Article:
Like Daniel entering the lions' den, programmer Jim Speth is about to release some new music-sharing software that could land him in a world of legal pain.
Unlike Daniel, Speth doesn't have divine protection. But he does have faith that his software is the digital equivalent of something like a private lending library, which may or may not shield him from the entertainment industry's legal eagles, according to experts.
Speth, an ex-Apple programmer, is working on a file-sharing application for Mac OS X called iCommune, which allows users to share music over the Internet.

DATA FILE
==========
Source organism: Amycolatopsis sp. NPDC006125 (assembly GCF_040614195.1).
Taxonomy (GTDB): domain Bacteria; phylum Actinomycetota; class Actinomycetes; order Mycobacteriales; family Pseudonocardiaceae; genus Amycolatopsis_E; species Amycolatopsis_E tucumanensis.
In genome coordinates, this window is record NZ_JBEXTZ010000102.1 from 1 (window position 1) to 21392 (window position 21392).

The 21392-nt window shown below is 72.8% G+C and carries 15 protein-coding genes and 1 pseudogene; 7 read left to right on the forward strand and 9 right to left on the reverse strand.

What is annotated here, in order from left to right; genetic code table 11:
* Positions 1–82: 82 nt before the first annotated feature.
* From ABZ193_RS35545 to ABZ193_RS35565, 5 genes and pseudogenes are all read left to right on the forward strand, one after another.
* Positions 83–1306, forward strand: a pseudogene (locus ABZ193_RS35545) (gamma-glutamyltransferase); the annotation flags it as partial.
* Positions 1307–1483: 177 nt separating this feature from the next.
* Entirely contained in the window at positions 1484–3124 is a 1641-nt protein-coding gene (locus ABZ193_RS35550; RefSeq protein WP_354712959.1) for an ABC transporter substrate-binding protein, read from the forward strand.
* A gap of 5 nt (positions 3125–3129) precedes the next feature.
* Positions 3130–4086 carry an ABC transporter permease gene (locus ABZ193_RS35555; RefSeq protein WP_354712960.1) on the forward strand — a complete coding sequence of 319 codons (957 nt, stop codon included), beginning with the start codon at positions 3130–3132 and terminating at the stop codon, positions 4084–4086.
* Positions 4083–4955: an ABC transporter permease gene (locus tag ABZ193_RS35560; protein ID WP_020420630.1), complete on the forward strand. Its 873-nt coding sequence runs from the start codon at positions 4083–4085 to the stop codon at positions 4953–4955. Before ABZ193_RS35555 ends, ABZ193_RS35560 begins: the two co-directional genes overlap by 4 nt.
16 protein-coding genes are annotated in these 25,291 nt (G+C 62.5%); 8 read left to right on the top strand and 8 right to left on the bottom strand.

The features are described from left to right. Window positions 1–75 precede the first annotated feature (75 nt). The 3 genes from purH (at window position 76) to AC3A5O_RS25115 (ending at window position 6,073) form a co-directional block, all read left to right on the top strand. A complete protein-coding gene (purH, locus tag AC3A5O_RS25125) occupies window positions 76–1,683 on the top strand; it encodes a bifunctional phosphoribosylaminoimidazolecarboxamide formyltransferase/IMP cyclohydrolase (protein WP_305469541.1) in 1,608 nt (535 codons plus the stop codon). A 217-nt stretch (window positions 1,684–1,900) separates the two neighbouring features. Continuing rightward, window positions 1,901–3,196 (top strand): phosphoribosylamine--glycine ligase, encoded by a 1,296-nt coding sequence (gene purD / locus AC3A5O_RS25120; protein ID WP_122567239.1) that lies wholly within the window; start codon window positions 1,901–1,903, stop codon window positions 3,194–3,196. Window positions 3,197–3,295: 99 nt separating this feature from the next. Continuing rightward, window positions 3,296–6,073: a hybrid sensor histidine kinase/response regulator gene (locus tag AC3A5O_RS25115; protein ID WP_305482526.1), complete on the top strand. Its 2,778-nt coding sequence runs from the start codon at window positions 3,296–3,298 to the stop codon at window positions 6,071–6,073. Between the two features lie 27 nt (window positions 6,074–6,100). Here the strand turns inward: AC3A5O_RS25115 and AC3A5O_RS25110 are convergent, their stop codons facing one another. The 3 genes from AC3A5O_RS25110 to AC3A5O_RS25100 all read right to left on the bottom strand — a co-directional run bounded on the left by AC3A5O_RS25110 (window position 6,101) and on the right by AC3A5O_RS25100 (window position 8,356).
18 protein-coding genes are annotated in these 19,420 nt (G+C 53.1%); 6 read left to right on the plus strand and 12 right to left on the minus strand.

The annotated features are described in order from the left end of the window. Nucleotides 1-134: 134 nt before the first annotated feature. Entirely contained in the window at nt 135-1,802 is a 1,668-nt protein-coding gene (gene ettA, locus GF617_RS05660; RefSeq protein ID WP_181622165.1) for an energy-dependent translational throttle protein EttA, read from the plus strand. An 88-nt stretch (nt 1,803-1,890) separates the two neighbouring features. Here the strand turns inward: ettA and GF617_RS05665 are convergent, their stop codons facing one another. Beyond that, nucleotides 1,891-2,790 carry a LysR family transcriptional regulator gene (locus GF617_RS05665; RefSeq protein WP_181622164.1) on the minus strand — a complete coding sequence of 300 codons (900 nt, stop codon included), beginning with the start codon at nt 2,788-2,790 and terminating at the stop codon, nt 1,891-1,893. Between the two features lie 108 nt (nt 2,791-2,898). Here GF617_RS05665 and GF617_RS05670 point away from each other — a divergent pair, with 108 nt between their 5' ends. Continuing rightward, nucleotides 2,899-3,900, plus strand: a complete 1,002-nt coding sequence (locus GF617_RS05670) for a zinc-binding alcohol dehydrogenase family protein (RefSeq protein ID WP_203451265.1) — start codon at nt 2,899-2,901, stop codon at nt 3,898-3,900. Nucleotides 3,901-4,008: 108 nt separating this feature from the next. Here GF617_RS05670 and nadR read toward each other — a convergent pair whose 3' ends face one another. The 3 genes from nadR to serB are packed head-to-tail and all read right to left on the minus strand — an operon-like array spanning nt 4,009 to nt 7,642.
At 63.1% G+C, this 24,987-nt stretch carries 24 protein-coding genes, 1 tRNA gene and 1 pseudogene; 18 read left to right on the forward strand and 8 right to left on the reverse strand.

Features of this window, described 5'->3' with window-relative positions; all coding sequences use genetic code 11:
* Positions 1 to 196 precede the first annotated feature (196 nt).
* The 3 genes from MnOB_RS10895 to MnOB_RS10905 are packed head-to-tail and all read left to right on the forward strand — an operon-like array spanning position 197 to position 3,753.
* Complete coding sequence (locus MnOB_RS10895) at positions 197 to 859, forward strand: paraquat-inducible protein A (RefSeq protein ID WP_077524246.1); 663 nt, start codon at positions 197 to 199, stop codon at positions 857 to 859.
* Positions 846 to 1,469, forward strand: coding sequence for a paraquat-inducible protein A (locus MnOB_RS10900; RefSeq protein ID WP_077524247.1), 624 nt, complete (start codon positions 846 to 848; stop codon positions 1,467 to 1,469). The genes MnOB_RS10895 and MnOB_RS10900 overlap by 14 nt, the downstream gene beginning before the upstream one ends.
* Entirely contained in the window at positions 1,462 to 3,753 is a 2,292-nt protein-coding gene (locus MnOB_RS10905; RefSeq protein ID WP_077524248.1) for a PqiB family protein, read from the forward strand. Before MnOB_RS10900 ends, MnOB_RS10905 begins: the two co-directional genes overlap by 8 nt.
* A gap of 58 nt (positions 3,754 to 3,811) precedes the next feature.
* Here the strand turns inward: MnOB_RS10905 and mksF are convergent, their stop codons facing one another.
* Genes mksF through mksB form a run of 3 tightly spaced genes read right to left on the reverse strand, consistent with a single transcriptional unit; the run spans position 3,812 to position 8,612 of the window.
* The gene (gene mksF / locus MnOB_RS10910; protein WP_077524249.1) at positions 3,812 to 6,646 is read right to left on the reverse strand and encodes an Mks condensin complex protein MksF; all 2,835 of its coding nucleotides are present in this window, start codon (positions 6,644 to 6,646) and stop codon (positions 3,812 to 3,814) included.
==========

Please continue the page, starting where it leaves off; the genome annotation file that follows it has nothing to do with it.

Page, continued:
But unlike most other music-sharing applications, the software isn't an open box that lets anyone on the Internet copy files. Rather, iCommune users decide with whom they want to share files, using the equivalent of a buddy list.
Speth, a 30-year-old coder who lives in San Francisco, describes the software as the digital equivalent of letting friends or family borrow a CD, which, he believes, is a solid "fair use" defense in copyright-related legal proceedings.
News source: Wired